If you don’t know that the momentum for electric vehicles in U.S. is gaining speed then you’ve missed some serious road signs along the way.
A few weeks ago, in fact, numerous Fortune 100 companies, including two major automakers, joined utilities and other partners in signing an accord which hopes to create a nationwide vision for electrifying the transportation sector both on the personal and industrial levels. GM and Honda joined Exelon, National Grid and numerous other utilities and environmental advocacy groups putting their names to the Transportation Electrification Accord.
GM and Honda also are putting their money where their mouths are, creating new EV models and infrastructure systems. Utilities like Pacific Gas & Electric and Exelon, concurrently, are building out new additions in their grid to accommodate the coming charge-ready future.
Officials with GM and Exelon talked recently to Electric Light & Power/POWERGRID International about the accord and what their companies are doing specifically.
Britta Gross, director of GM’s Advanced Vehicle Commercialization Policy, said EVs are the natural next step in the automotive evolution. From the beginning of GM’s work on the Volt 12 years ago, she noted, the company has been working with utilities on the grid infrastructure needs necessitated by EV growth on the roadways.
“There are areas that automakers just don’t’ compete in,” she said. “One of those is infrastructure. Why compete in an area that prevents all of us from moving forward.”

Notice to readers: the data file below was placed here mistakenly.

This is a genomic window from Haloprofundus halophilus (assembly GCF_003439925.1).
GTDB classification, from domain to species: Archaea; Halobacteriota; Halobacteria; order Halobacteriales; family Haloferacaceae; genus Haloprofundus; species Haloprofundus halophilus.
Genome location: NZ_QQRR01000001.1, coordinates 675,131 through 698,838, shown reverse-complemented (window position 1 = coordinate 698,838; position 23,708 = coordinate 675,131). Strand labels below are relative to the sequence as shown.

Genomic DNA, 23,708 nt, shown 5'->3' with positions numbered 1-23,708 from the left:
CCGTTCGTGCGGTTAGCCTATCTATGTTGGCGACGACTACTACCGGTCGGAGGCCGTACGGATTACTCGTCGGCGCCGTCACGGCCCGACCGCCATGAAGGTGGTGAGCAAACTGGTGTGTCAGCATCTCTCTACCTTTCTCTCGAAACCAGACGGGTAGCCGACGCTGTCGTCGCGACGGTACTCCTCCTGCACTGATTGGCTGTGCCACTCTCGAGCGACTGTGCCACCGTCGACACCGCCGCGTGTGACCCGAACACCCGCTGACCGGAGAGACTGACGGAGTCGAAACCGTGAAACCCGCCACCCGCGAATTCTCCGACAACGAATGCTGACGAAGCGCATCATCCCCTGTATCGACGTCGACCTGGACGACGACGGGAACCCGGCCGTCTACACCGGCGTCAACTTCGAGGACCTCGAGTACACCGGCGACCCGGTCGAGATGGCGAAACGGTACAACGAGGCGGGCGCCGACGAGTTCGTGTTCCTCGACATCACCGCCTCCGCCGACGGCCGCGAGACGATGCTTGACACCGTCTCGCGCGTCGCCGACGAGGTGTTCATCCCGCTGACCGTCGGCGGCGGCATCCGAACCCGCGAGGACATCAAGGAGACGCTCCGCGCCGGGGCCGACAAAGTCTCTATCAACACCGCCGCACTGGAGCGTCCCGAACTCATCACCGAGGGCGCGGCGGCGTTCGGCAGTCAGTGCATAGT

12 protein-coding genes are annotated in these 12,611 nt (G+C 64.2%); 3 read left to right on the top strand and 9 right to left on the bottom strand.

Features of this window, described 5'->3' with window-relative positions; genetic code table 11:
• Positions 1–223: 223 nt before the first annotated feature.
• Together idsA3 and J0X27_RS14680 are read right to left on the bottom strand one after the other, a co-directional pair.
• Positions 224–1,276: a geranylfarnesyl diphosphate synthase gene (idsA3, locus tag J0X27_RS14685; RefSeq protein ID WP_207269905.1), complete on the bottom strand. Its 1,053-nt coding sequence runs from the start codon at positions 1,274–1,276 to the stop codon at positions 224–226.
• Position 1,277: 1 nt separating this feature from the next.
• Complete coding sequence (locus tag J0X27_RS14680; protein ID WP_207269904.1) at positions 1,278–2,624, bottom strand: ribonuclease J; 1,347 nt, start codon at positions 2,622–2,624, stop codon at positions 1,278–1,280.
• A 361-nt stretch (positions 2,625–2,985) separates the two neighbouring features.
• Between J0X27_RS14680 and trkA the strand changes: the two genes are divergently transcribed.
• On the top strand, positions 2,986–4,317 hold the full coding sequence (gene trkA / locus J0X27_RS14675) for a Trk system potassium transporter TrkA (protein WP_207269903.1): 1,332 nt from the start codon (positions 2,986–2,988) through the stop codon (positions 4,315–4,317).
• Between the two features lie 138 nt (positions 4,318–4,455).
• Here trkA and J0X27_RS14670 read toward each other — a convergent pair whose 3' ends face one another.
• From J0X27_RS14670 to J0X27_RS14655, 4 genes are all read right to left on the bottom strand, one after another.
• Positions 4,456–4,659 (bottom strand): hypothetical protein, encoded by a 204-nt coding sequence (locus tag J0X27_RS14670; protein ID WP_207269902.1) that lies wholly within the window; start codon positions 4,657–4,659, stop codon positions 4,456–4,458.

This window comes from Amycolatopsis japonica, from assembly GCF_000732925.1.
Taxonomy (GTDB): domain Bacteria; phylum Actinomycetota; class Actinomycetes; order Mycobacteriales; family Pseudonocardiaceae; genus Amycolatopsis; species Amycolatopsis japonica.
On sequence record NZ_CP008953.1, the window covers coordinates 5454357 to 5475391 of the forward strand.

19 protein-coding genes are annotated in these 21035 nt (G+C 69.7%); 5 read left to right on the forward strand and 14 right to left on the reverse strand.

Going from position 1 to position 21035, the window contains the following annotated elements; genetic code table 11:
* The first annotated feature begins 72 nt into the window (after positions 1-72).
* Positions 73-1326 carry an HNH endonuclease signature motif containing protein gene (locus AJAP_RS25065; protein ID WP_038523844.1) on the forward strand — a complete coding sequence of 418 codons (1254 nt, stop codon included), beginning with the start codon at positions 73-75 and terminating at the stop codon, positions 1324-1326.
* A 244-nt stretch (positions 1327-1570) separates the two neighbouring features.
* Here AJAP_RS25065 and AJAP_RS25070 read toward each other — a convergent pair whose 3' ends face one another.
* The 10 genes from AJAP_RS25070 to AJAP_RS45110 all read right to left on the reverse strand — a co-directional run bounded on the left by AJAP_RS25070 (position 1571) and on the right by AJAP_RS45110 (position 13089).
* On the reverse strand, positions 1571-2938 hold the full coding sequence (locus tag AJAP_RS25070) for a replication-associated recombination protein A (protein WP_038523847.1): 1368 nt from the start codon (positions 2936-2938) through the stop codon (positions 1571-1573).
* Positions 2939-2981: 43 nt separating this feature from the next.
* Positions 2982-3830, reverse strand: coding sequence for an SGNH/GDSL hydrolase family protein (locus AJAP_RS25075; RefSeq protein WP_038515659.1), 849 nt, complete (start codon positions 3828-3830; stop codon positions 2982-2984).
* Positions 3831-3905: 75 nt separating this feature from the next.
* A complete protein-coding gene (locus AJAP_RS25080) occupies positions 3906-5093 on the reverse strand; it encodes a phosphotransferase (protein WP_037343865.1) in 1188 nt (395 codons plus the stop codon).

Capital-intensive firms like GM know how to spend money on transportation infrastructure, but they don’t have the expertise; that’s where partnerships with utilities such as Exelon come in. Chicago-based Exelon’s task is to figure out how to encourage EV buyers and then find the best ways to juggle all of that charging demand over the course of a day.
Chris Budinski, director of utilty strategy at Exelon, said so many factors are pointing toward a growth curve in EV adoption. Battery prices are coming down dramatically, for one thing. But, as with any growth curve comes a steep learning curve.
Exelon worked to get ahead of the challenges posed by distributed energy resources (solar, wind) and loads (EVs) by implementing its advanced metering infrastructure (AMI) rollout. The AMI overlay certainly helps Exelon response better to the needs near the grid’s edge, and the utility also has prepared for ways to anticipate EV load both at home and on the road any time of day.
Thing like time-of-use rates and incentives to schedule charging when the grid has excess capacity are key programs to consider going forward, he said.
“It’s not just to charge, but to charge smartly, charging at off-peak times when it makes the most sense,” Budinski added, noting the optimal days depend on the region. “For a lot of us that’s later in the day, even overnight. We’ll consider time-of-use and other rates. Rate design is a key tenant or element to those programs.”
GM, Honda, Exelon and those who signed on to the accord are not alone. Volkswagen created ElectrifyAmerica to build out a network of thousands of fast-charge stations nationwide, and that spinoff is partnering with grid experts such as Black & Veatch, ABB and SAI, among others.
The momentum leading to greater EV adoption might be technical in buildup, but it’s also got a visceral edge, too. EVs will change the road, some day, but also the driver.
“I have driven a number of electric vehicles, and I’ve done my best to test them,” Exelon’s Budinski said. “The thing that surprise me most was—even in the more affordable models—was the pickup and acceleration of these vehicles. “It does make for fun driving.”